Code Adam, created in memory of 6-year-old Adam Walsh, is a powerful search tool for lost and potentially abducted children. It is one of the country's largest child safety programs and is currently used in tens of thousands of establishments across the nation.
The program is offered free of charge and is easy to use. When a customer reports a missing child a special Code Adam alert is issued on the premises. For more information, call 1-800-THE-LOST® (1-800-843-5678) or email firstname.lastname@example.org.
How it works
Code Adam decals are posted at the entrances of participating businesses. Employees are trained to take the following steps when Code Adam is activated:
- Obtain a detailed description of the child, including what he or she is wearing.
- Page "Code Adam." Describe the child's physical features and clothing.
- Designated employees will immediately stop working, look for the child and monitor front entrances to ensure the child does not leave the premises.
- Call law enforcement if the child is not found within 10 minutes.
- If the child is found and appears to have been lost and unharmed, reunite the child with the searching family member.
- If the child is found accompanied by someone other than a parent or legal guardian, make reasonable efforts to delay their departure without putting the child, staff or visitors at risk. Immediately notify law enforcement and give details about the person accompanying the child.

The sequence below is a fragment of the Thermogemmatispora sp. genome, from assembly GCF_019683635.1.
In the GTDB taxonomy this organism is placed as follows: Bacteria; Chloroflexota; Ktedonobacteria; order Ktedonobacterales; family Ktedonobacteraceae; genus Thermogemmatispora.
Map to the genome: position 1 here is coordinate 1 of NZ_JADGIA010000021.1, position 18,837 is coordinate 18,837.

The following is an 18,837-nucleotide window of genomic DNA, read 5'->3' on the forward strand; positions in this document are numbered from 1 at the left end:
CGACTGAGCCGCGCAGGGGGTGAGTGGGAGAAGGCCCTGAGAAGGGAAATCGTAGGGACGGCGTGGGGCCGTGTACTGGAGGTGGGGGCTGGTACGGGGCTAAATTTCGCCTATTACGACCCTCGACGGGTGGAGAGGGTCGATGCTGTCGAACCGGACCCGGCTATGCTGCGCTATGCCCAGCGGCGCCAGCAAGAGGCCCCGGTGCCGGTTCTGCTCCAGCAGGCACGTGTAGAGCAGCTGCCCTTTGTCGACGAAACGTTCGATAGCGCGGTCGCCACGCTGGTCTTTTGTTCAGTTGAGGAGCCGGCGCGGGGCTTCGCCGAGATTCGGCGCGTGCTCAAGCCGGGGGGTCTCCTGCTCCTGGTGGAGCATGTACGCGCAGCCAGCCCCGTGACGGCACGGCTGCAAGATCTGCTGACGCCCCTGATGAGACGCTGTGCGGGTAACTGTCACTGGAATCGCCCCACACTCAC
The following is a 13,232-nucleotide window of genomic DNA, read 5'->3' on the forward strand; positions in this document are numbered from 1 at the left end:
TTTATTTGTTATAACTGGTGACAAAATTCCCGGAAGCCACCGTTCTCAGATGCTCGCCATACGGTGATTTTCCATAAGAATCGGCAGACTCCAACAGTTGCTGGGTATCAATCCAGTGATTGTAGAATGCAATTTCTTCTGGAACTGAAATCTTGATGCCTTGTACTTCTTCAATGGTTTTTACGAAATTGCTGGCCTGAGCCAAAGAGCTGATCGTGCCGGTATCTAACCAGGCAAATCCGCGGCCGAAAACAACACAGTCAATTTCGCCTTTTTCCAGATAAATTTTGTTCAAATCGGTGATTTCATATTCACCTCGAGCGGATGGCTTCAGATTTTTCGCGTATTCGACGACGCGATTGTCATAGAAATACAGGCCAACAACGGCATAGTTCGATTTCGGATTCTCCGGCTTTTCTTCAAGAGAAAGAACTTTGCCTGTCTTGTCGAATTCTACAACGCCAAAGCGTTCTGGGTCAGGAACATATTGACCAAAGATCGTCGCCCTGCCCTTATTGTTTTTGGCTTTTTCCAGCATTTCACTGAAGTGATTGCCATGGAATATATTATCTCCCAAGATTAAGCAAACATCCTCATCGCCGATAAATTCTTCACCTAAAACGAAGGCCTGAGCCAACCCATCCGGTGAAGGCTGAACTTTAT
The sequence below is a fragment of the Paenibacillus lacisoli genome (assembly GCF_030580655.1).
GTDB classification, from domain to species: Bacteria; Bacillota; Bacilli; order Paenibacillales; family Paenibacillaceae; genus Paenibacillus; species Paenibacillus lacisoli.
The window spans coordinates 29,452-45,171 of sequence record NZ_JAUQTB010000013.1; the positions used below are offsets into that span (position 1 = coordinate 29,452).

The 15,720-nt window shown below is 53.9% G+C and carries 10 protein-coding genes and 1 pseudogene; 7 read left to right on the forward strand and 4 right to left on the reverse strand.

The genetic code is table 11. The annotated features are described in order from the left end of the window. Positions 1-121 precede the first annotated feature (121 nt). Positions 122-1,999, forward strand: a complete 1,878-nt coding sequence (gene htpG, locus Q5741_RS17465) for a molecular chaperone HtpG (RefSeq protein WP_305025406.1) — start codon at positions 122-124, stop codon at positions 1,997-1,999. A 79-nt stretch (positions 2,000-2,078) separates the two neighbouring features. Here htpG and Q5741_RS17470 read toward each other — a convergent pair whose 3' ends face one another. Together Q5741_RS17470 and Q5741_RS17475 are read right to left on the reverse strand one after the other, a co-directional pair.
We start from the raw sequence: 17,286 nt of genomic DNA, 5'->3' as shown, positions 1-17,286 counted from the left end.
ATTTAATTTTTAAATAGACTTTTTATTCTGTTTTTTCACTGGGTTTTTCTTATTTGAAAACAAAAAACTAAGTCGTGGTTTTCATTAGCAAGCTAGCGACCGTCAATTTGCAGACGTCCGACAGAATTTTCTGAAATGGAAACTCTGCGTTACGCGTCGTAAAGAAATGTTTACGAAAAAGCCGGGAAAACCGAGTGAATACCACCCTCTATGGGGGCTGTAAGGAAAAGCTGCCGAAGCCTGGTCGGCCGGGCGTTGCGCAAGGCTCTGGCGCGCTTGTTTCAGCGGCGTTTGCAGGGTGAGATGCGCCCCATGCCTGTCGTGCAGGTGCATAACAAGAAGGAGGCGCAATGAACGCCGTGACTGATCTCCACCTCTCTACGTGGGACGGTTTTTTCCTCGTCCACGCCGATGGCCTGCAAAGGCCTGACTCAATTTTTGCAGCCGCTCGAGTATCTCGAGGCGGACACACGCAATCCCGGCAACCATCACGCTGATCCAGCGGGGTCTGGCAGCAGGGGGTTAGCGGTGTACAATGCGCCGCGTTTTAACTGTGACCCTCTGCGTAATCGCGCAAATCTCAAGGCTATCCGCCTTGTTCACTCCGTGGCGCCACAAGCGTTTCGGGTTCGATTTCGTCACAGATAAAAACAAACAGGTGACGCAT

- Cancel the Code Adam page after the child is found or law enforcement arrives.
The Code Adam story
On July 27, 1981, 6-year-old Adam Walsh and his mother went to a department store about a mile away from their home to shop for lamps. When they entered the store, Adam saw several children playing video games and asked if he could join them. His mother let him stay while she went to the lamp department, which was about 75 feet away. Because the lamp she wanted was not in stock, she returned in less than 10 minutes, but could not find Adam.
After looking for Adam on her own for two hours, someone finally called the local police department. By the end of that week, thousands of fliers with Adam’s photo were distributed in the local area. Sixteen days after Adam disappeared from the store his body was found and identified.
The Code Adam program was named in memory of Adam and is implemented in establishments across the country to help ensure other lost children are recovered safely and quickly.
Code Adam is proudly sponsored by EMCOR